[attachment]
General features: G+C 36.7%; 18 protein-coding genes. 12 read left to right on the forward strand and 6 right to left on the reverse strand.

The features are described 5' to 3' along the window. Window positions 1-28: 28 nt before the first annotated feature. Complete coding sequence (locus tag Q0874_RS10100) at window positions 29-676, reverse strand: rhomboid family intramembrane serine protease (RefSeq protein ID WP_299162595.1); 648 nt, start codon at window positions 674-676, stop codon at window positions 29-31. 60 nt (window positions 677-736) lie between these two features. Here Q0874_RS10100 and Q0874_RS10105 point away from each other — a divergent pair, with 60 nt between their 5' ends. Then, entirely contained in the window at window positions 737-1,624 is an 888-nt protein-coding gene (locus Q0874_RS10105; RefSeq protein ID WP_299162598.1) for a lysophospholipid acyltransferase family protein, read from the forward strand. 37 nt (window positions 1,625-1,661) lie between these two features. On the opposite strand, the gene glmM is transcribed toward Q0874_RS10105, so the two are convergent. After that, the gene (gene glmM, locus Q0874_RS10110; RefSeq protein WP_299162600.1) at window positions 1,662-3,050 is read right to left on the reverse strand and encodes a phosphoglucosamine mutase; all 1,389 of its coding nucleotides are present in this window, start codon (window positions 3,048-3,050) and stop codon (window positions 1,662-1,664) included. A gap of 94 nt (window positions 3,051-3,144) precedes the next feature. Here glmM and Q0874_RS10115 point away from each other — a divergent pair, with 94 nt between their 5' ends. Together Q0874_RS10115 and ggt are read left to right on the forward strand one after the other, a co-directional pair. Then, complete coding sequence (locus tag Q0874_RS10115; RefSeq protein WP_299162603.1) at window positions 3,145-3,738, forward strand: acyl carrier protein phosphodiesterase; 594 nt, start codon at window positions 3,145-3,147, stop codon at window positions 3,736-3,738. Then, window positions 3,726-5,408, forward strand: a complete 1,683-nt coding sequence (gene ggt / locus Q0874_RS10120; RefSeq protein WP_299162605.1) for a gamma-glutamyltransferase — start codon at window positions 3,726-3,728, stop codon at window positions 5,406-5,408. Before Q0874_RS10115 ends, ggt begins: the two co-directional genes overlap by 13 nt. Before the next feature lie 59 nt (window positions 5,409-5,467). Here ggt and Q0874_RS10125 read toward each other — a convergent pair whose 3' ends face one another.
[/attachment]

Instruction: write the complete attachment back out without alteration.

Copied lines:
General features: G+C 36.7%; 18 protein-coding genes. 12 read left to right on the forward strand and 6 right to left on the reverse strand.

The features are described 5' to 3' along the window. Window positions 1-28: 28 nt before the first annotated feature. Complete coding sequence (locus tag Q0874_RS10100) at window positions 29-676, reverse strand: rhomboid family intramembrane serine protease (RefSeq protein ID WP_299162595.1); 648 nt, start codon at window positions 674-676, stop codon at window positions 29-31. 60 nt (window positions 677-736) lie between these two features. Here Q0874_RS10100 and Q0874_RS10105 point away from each other — a divergent pair, with 60 nt between their 5' ends. Then, entirely contained in the window at window positions 737-1,624 is an 888-nt protein-coding gene (locus Q0874_RS10105; RefSeq protein ID WP_299162598.1) for a lysophospholipid acyltransferase family protein, read from the forward strand. 37 nt (window positions 1,625-1,661) lie between these two features. On the opposite strand, the gene glmM is transcribed toward Q0874_RS10105, so the two are convergent. After that, the gene (gene glmM, locus Q0874_RS10110; RefSeq protein WP_299162600.1) at window positions 1,662-3,050 is read right to left on the reverse strand and encodes a phosphoglucosamine mutase; all 1,389 of its coding nucleotides are present in this window, start codon (window positions 3,048-3,050) and stop codon (window positions 1,662-1,664) included. A gap of 94 nt (window positions 3,051-3,144) precedes the next feature. Here glmM and Q0874_RS10115 point away from each other — a divergent pair, with 94 nt between their 5' ends. Together Q0874_RS10115 and ggt are read left to right on the forward strand one after the other, a co-directional pair. Then, complete coding sequence (locus tag Q0874_RS10115; RefSeq protein WP_299162603.1) at window positions 3,145-3,738, forward strand: acyl carrier protein phosphodiesterase; 594 nt, start codon at window positions 3,145-3,147, stop codon at window positions 3,736-3,738. Then, window positions 3,726-5,408, forward strand: a complete 1,683-nt coding sequence (gene ggt / locus Q0874_RS10120; RefSeq protein WP_299162605.1) for a gamma-glutamyltransferase — start codon at window positions 3,726-3,728, stop codon at window positions 5,406-5,408. Before Q0874_RS10115 ends, ggt begins: the two co-directional genes overlap by 13 nt. Before the next feature lie 59 nt (window positions 5,409-5,467). Here ggt and Q0874_RS10125 read toward each other — a convergent pair whose 3' ends face one another.